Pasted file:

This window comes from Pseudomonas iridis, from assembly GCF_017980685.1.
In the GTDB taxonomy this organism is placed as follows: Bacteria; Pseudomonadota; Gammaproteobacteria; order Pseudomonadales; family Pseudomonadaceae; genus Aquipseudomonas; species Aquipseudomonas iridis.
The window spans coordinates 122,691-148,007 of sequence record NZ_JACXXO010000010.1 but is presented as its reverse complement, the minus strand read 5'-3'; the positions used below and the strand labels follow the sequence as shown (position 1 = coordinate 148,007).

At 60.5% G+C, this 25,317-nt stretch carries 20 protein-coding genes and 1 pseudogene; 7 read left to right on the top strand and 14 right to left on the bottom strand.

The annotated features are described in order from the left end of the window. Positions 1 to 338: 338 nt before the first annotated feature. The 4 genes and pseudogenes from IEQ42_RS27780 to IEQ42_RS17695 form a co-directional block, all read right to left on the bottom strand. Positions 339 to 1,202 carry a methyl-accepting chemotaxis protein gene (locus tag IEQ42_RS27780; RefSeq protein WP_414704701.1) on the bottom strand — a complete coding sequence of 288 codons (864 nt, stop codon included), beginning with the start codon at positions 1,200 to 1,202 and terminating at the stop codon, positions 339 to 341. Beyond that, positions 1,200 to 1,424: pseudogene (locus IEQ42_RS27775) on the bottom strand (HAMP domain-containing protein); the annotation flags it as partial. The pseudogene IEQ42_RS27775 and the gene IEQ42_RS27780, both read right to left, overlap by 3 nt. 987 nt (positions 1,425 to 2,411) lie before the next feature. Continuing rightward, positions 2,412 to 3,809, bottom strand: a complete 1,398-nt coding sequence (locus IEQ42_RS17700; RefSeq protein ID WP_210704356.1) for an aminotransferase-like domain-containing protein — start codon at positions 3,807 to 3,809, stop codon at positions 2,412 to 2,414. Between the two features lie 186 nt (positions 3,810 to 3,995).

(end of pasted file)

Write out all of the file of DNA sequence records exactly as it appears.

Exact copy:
This window comes from Pseudomonas iridis, from assembly GCF_017980685.1.
In the GTDB taxonomy this organism is placed as follows: Bacteria; Pseudomonadota; Gammaproteobacteria; order Pseudomonadales; family Pseudomonadaceae; genus Aquipseudomonas; species Aquipseudomonas iridis.
The window spans coordinates 122,691-148,007 of sequence record NZ_JACXXO010000010.1 but is presented as its reverse complement, the minus strand read 5'-3'; the positions used below and the strand labels follow the sequence as shown (position 1 = coordinate 148,007).

At 60.5% G+C, this 25,317-nt stretch carries 20 protein-coding genes and 1 pseudogene; 7 read left to right on the top strand and 14 right to left on the bottom strand.

The annotated features are described in order from the left end of the window. Positions 1 to 338: 338 nt before the first annotated feature. The 4 genes and pseudogenes from IEQ42_RS27780 to IEQ42_RS17695 form a co-directional block, all read right to left on the bottom strand. Positions 339 to 1,202 carry a methyl-accepting chemotaxis protein gene (locus tag IEQ42_RS27780; RefSeq protein WP_414704701.1) on the bottom strand — a complete coding sequence of 288 codons (864 nt, stop codon included), beginning with the start codon at positions 1,200 to 1,202 and terminating at the stop codon, positions 339 to 341. Beyond that, positions 1,200 to 1,424: pseudogene (locus IEQ42_RS27775) on the bottom strand (HAMP domain-containing protein); the annotation flags it as partial. The pseudogene IEQ42_RS27775 and the gene IEQ42_RS27780, both read right to left, overlap by 3 nt. 987 nt (positions 1,425 to 2,411) lie before the next feature. Continuing rightward, positions 2,412 to 3,809, bottom strand: a complete 1,398-nt coding sequence (locus IEQ42_RS17700; RefSeq protein ID WP_210704356.1) for an aminotransferase-like domain-containing protein — start codon at positions 3,807 to 3,809, stop codon at positions 2,412 to 2,414. Between the two features lie 186 nt (positions 3,810 to 3,995).